35 Jhelum River Facts: Know More About This Unique River! | Kidadl


35 Jhelum River Facts: Know More About This Unique River!

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The Jhelum River is a river of north-western India as well as eastern and northern Pakistan.

The Jhelum River is the westernmost and largest of the five major rivers of the Punjab that combine with the Indus River in Pakistan after passing through the Wular Lake. Jhelum City is located along the river banks of the Jhelum River.

The Jhelum River is one of the tributaries of the vast River Indus. The river begins from Pir Panjal Range and passes through the lavish green plains and flourishing meadows of the valley of Kashmir. Walking along the river’s banks, you can witness some of the breath-taking and finest natural scenery besides the flowing river. Similar to the River Chenab, the Jhelum River also inspires not only writers and poets but also the brave soldiers of the land. The river compellingly flows through some major towns of Punjab and instills a love for the motherland in the soldiers’ hearts.

The town of Jhelum, that is situated on the western side of the river, was famous for providing soldiers to the British Army before India’s freedom. Later, after the formation of Pakistan, Jhelum continued to produce brave soldiers who fought courageously for their motherland. So, Jhelum is often called the City of Soldiers or the Land of Martyrs. Victoria Bridge, which is also known as the Haranpur Bridge, is an important bridge over this river system.

Read some interesting facts about this river system, before it ends up in the Arabian Sea.

Fun Facts About The Jhelum River

There are several fun facts about the Jhelum River:

  • The town of Jhelum is named after the Jhelum River
  • Vitasta was the old name of the river.
  • The Jhelum River flows between India and Pakistan.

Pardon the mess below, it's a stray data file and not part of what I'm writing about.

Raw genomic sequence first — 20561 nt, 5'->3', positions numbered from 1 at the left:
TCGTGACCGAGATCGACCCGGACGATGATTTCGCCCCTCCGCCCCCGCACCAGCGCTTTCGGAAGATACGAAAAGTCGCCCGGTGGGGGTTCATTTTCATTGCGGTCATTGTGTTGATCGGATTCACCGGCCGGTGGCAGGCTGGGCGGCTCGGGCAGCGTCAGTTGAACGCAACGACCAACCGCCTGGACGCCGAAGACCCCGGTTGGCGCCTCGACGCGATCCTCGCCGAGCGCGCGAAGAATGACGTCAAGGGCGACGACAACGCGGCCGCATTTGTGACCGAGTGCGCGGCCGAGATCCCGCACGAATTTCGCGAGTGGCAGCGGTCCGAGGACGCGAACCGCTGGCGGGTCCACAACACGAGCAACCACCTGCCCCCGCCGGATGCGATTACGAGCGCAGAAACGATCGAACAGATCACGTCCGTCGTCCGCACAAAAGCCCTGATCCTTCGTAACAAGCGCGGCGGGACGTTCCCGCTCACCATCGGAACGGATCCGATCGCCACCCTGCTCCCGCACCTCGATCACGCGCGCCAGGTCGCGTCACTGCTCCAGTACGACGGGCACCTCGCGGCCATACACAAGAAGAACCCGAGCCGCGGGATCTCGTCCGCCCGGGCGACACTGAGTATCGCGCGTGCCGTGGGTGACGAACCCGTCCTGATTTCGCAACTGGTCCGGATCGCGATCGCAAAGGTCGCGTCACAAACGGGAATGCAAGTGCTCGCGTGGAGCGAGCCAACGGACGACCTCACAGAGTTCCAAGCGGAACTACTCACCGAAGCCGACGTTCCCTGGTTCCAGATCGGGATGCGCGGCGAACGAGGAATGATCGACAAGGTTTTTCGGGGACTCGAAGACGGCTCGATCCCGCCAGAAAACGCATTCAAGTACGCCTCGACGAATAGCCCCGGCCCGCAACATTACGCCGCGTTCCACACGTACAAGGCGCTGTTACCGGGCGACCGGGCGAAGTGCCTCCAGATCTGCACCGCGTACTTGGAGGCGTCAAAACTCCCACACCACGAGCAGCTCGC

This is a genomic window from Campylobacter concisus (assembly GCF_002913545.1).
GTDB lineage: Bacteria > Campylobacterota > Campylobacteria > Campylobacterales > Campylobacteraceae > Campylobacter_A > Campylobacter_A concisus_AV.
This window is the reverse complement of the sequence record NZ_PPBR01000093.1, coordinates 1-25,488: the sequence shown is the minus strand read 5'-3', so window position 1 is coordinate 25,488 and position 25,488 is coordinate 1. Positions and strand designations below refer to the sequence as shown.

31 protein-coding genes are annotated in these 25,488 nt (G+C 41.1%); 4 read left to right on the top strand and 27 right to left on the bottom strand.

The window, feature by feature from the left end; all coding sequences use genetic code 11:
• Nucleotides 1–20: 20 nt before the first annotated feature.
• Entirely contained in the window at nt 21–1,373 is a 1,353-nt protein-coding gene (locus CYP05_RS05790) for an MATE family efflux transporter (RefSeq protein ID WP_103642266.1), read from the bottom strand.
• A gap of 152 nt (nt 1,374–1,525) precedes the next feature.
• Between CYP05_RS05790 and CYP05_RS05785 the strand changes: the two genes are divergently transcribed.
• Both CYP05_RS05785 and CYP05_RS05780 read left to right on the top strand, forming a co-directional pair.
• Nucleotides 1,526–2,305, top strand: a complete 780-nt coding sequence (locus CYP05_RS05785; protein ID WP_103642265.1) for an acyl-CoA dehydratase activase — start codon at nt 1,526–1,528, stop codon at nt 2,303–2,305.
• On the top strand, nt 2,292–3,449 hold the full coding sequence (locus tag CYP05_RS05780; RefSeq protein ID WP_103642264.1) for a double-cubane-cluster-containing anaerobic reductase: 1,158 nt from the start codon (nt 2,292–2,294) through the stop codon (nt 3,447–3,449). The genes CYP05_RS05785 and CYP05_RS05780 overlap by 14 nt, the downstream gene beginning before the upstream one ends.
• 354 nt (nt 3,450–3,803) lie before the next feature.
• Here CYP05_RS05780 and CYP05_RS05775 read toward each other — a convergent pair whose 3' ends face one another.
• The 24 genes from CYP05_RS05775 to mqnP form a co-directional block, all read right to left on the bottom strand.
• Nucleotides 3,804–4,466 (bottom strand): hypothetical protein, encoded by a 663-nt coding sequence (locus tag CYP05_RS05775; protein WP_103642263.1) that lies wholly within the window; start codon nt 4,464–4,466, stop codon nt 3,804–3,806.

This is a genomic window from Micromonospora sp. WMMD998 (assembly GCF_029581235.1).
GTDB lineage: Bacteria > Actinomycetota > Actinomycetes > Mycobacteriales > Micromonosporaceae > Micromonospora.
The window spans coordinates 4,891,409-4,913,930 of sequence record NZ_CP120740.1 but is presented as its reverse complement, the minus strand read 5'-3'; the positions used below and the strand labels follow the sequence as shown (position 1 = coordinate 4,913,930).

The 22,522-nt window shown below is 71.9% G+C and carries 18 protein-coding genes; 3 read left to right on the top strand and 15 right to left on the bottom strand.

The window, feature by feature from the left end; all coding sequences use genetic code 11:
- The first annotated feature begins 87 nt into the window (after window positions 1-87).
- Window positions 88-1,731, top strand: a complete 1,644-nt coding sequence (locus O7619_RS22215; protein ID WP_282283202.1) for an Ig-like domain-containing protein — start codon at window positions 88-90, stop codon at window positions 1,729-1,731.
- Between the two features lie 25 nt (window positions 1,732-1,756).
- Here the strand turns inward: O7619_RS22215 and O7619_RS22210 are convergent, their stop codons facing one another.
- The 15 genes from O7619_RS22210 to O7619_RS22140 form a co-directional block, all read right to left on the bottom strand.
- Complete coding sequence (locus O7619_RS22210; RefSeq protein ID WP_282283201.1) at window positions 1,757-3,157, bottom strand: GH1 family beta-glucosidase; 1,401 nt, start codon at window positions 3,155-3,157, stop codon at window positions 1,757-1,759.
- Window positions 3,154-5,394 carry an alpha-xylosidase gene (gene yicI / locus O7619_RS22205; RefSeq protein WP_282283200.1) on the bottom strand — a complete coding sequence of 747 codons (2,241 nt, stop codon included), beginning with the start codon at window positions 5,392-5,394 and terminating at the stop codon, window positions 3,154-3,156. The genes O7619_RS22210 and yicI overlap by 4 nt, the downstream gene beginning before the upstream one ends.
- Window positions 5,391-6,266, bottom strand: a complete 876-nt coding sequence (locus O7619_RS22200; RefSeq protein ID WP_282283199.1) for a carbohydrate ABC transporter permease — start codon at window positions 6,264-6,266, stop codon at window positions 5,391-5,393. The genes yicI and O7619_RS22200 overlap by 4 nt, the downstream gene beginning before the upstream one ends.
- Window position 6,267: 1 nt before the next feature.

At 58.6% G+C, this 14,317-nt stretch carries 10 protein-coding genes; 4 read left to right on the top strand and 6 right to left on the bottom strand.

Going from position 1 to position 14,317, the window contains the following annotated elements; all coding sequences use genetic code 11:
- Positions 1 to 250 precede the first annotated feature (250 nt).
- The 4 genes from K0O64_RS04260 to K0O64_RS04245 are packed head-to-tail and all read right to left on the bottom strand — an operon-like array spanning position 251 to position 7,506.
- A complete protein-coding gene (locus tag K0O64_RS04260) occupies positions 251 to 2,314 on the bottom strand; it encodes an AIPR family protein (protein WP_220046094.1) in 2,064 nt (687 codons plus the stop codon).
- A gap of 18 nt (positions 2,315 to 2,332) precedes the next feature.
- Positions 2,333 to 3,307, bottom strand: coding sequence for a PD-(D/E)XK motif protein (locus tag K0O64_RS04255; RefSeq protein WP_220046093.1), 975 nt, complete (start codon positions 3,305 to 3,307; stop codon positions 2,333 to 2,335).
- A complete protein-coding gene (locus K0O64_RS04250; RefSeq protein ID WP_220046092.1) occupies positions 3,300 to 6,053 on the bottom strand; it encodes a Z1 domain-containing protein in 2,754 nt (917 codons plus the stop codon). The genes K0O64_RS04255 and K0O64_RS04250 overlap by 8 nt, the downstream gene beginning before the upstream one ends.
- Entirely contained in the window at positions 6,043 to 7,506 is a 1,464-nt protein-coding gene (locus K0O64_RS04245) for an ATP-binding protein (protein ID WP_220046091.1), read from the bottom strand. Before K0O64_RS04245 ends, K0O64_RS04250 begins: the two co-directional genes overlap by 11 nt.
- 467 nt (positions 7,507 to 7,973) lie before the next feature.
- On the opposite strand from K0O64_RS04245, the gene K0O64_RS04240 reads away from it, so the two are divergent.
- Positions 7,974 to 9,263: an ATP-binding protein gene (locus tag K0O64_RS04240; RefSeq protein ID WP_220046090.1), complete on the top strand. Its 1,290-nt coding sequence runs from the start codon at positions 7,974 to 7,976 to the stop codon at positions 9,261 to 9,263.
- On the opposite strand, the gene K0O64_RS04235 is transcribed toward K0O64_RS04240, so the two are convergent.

• Neelum River is the largest tributary of the River Jhelum.
  • The River Jhelum is the largest of all five rivers of the Punjab.
  • The Jhelum River is the most important tributary of the Chenab River and has an overall length of 508 mi (813 km).
  • The River Jhelum is called Vyeth in Sanskrit and Jehlam in Urdu.
  • The Jhelum River was considered one of the most important rivers for the Indo-Aryans.
  • The primeval Greeks also regarded the river as a god.
  • The Jhelum River is a tributary of the River Indus, with a total length of 450 mi (725 km).

Geographical Facts About The Jhelum River

There are different geographical facts about the Jhelum River that will surely intrigue you. Here are some of the most captivating facts:

  • The Jhelum River starts from the Verinag Spring, located at the foot of the Pir Panjal in the southern side of the valley of Kashmir.
  • The river flows via the Wular Lake and Srinagar in Kashmir before it enters Pakistan through a narrow and deep valley.
  • The mesmerizing and stunning Neelum River is the major tributary of Jhelum River that joins at Muzaffarabad.
  • The Jhelum River flows via the Kaghan Valley and meets with the stunning Kunhar River. Tourists are sometimes mesmerized by the flowing sound of its waters and gentle change of colors.
  • After Kunhar River, it flows via Kashmir’s Kohala Bridge and joins the Poonch River. Then it flows to the seventh-largest earth-filled water reservoir of the world, Mangla Dam in Mirpur.
  • Then the Jhelum River enters the Punjab’s Jhelum district and continues to flow through the area, creating a boundary between Sindh Sagar and Chaj Doabs.
  • The river finally merges with the Chenab River at Jhang district’s Trimmu.
  • Then Chenab River combines with the Sutlej River and forms the River Panjnad, that ultimately merges with the River Indus at Mithankot.
Neelum River is the largest tributary of the River Jhelum.

The Jhelum River's Significance

Some important aspects related to the significance of this river and its major tributaries for the Punjab region are: